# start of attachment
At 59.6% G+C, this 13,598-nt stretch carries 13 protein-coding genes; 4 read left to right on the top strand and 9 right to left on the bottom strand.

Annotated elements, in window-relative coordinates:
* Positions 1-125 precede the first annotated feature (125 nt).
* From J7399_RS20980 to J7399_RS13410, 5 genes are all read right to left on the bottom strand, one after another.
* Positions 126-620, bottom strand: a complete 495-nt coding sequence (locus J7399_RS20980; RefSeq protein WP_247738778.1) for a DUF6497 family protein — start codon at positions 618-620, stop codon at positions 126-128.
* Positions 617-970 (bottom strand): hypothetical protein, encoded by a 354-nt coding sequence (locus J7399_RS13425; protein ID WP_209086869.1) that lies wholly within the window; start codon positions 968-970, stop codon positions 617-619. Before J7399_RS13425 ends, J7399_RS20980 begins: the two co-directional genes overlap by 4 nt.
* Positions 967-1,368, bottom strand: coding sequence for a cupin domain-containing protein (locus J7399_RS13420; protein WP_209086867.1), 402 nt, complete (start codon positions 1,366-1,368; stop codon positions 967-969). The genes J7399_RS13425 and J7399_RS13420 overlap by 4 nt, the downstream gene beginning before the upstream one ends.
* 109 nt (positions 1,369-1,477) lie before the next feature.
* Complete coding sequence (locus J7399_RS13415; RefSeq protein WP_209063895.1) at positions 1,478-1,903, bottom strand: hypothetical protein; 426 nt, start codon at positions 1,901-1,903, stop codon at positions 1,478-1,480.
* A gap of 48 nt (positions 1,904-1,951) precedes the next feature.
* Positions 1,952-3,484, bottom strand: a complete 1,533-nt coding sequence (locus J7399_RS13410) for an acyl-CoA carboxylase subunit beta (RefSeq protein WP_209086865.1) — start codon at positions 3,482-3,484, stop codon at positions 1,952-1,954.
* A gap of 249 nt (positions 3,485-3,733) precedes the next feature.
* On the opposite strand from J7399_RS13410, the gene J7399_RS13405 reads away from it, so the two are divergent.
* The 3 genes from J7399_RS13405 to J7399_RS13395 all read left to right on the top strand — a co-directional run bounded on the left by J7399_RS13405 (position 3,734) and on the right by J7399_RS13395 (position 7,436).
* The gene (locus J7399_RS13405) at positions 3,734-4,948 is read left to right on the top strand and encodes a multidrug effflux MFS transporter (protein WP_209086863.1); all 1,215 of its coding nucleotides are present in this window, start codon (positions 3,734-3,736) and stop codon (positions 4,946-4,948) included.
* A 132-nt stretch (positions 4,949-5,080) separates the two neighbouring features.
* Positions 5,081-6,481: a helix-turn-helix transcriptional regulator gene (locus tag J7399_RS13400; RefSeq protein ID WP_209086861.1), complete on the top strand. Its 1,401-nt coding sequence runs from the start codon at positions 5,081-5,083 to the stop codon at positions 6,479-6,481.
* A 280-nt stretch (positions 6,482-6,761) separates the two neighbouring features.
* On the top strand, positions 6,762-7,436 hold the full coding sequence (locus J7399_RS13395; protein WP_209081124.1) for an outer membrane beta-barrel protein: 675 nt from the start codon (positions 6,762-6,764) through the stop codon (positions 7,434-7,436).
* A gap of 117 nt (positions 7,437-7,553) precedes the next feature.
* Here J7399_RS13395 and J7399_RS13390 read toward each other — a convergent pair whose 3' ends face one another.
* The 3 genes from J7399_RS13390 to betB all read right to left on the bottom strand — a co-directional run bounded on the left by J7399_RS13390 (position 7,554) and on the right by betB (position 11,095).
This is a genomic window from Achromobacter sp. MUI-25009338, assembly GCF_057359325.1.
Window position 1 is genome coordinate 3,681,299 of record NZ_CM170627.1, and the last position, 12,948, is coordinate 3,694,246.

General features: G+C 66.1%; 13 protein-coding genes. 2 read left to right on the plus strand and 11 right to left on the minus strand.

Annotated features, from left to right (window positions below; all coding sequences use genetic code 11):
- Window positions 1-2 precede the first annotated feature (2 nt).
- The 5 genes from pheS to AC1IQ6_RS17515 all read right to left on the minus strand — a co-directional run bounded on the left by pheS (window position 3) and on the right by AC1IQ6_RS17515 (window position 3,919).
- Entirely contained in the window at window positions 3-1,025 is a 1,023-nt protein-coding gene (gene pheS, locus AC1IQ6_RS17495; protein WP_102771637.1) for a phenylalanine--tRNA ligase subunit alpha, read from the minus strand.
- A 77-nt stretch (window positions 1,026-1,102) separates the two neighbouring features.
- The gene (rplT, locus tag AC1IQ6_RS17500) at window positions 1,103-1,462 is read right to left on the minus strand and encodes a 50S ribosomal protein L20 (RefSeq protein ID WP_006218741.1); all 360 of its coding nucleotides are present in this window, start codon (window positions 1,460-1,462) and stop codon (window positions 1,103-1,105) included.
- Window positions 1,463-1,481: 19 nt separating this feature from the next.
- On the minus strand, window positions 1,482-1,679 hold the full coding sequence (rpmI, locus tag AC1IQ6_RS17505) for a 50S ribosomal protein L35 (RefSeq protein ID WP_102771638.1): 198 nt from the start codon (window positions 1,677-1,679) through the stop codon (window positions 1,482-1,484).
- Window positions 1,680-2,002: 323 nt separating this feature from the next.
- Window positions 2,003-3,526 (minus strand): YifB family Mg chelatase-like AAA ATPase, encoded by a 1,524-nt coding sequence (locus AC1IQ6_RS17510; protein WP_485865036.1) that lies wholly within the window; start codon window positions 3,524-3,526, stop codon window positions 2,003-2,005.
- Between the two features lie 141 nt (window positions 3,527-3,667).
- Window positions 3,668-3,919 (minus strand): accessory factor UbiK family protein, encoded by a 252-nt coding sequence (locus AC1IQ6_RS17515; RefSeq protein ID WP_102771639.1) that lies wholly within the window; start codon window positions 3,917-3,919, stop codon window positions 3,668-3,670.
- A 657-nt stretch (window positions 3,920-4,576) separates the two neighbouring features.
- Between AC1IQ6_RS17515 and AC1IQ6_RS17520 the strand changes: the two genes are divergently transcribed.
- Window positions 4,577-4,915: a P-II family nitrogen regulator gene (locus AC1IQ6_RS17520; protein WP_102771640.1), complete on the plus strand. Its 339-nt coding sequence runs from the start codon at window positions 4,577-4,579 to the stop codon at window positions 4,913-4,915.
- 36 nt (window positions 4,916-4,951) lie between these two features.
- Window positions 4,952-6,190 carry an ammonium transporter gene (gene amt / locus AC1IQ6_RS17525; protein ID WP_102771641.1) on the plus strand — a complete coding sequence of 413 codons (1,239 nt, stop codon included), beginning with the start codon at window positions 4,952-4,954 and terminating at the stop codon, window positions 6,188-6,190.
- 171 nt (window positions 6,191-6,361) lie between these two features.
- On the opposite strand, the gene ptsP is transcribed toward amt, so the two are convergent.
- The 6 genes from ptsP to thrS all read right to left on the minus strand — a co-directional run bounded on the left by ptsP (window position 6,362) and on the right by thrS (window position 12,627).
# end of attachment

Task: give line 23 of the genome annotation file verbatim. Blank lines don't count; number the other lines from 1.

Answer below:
This is a genomic window from Achromobacter sp. MUI-25009338, assembly GCF_057359325.1.